The state failed to collect nearly $200 million in taxes from health insurance companies during a recent five-year period, according to a report released Tuesday by State Auditor Tim Keller.
The state Office of the Superintendent of Insurance (OSI) should have collected more than $193 million between April 2010 and April 2015, according to the report. OSI’s purpose is to collect premium taxes from insurers who do business in New Mexico.
In the report, Keller noted that the $193 million total is based on a sample representing 26 percent of all premium taxes collected during the time period. In other words, OSI may have failed to collect more than that estimate.
“The ultimate amount due to the State is likely to be far more than the sums identified in the Audit,” Keller wrote.
The revelation of uncollected money comes at a time when the state is grappling with an deficit estimated to be over a half-billion dollars.
But it’s been going on for a long time. Charles Sallee, deputy director of the state Legislative Finance Committee, said his office has been flagging concerns over premium tax administration to OSI since 2005.
State Superintendent of Insurance John Franchini told NM Political Report that the findings didn’t come as a surprise. Two years ago, Franchini requested funding from the Legislature for such an audit.
“We realized we were weak at premium tax collection,” Franchini, who said he fully took over the office three years ago, said. “I honestly believe today it was done intentionally.”
Three of the five people in charge of processing premium taxes “weren’t as competent as they needed to be in doing this job,” Franchini said.
His office is currently conducting “a very serious investigation” of one of the insurance companies suspected of underpaying taxes, Franchini said.
“We were really happy with these results because they justify the investigation we started six months ago,” he said.
He added that the investigation, which he said Attorney General Hector Balderas’ office is assisting in, will be complete soon and could lead to opening investigations on six other insurance companies.
As for collecting the unpaid money owed to the state, Franchini said that would have to wait until the investigations are complete.
“It will take us a year to finish this,” he said. “We haven’t lost any of this money. If it’s there, we will collect it.”
Franchini also criticized Keller for presenting the report publicly the way he did.
“He acts like we’re not a partner, and that bothers me,” he said.
Justine Freeman, a spokeswoman for the state auditor, responded by saying that instead of debating, the state “should step up and collect the taxes that it is owed.’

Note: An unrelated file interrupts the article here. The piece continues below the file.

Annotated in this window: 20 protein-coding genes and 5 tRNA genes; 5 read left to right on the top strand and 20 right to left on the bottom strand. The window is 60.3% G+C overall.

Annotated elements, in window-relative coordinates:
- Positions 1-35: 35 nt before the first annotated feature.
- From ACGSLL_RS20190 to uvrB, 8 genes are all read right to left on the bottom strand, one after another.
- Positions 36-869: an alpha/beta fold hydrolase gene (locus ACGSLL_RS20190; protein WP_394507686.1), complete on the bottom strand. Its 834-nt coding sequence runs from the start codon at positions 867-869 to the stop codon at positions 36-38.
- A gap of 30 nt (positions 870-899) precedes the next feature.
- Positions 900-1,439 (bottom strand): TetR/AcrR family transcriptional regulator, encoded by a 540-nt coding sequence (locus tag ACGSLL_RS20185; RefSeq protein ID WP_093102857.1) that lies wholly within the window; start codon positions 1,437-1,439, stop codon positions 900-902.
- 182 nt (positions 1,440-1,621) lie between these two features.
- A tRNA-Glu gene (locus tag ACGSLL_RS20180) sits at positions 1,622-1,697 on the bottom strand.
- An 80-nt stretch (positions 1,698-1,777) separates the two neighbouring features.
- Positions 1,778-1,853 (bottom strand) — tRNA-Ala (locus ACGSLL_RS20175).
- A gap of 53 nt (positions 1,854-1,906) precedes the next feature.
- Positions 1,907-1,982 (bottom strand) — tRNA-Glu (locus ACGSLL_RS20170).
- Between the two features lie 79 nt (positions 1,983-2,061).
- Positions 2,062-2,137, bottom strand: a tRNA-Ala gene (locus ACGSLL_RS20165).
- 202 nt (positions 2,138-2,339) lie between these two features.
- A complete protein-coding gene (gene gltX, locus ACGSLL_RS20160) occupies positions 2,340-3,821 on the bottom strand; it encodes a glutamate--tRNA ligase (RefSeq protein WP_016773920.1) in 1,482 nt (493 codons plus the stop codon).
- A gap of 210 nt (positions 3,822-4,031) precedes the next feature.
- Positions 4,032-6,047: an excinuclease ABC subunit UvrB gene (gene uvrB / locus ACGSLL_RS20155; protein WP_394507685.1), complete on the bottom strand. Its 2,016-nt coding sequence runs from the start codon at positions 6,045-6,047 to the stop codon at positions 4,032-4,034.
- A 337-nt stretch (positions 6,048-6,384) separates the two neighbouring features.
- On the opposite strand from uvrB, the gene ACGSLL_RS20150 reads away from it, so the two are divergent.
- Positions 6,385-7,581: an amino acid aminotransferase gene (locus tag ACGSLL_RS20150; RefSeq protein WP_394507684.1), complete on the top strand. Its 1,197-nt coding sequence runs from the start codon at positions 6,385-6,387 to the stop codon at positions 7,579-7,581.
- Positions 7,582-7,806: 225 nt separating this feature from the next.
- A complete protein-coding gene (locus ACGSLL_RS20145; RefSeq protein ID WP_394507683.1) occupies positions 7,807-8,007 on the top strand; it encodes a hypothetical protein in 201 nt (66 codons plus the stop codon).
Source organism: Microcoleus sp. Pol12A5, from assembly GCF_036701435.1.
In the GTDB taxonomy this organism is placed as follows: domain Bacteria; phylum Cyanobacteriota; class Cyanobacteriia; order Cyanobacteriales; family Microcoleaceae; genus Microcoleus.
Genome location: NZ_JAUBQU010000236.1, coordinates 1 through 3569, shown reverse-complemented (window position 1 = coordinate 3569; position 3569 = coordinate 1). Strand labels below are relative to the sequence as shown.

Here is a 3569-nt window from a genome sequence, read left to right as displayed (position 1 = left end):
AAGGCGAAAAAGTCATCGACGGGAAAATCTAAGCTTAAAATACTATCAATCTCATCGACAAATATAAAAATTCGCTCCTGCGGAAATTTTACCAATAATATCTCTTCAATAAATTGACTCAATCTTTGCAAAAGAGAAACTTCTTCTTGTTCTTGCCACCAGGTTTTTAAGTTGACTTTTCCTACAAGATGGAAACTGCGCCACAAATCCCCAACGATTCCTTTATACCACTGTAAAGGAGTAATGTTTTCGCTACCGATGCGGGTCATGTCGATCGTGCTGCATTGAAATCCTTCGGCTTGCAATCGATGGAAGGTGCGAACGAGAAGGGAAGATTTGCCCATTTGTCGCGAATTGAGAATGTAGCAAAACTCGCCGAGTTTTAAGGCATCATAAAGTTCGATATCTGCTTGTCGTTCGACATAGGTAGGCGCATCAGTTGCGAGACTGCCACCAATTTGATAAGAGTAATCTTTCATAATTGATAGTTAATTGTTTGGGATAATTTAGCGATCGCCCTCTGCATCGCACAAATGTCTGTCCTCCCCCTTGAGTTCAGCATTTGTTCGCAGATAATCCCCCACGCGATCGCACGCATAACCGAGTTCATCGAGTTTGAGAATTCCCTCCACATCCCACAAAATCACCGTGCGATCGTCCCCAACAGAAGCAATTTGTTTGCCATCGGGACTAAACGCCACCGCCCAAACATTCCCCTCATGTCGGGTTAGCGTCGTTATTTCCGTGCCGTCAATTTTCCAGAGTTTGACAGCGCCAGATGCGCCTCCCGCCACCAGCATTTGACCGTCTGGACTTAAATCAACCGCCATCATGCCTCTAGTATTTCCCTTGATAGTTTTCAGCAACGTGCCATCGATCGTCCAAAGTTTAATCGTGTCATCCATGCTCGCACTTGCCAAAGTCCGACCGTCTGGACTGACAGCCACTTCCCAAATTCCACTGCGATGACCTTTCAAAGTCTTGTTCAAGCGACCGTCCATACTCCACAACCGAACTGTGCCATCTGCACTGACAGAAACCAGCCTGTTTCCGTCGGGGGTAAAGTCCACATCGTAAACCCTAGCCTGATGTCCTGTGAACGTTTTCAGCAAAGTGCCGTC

In the report, Keller emphasized that collecting the money should be one of the state’s first tasks moving forward.
He attributed the problems to insurance companies “reporting inconsistently and submitting inconsistent calculations” and OSI “not recognizing the resulting errors.”
“Some insurance companies were incorrectly applying ‘credits’ that the Medical Insurance Pool issues to health insurance companies,” Keller wrote, “sometimes applying the same credit to multiple reports.”
OSI failed to identify the errors because of “inadequate staffing, poor documentation, problems with internal controls and policies and issues with computer software,” Keller wrote.
OSI responded to the findings in the report by stating that a bigger staff and “better” staff training could help solve the problem, as will evaluating its “organizational structure.”
But the state agency also took issue with some of the report’s findings, particularly with phrases like “approximate calculations” and “potential underpayments.”
Keller took note of OSI’s position, urging the state agency to take the matter seriously.
“We are concerned that the Audit states that OSI management merely ‘will consider’ various corrective measures,” he wrote. “Issues of this magnitude require swift, specific, measureable objectives and accountability at all levels of OSI, including transparency and accountability to the Legislature and the public.”
Could help with budget deficit
Gov. Susana Martinez is expected to call a special session to tackle part of the budget problems later this month.
At least one lawmaker called on the state to be aggressive in collecting the taxes.
“That’s a staggering amount of money that the state is owed,” state Rep. Jeff Steinborn, D-Las Cruces, said in an interview.
Steinborn said collecting the money will “help us avoid cuts” as lawmakers address the budget gap this fall in a special session and next January during the general session. He added that the state must be equally aggressive in preventing insurance companies from using the owed money as an excuse to raise consumer rates.
UPDATED 6:45pm Tuesday with quotes from Superintendent of Insurance John Franchini, Legislative Finance Committee Deputy Director Charles Sallee and State Auditor spokeswoman Justine Freeman.
Read the audit below: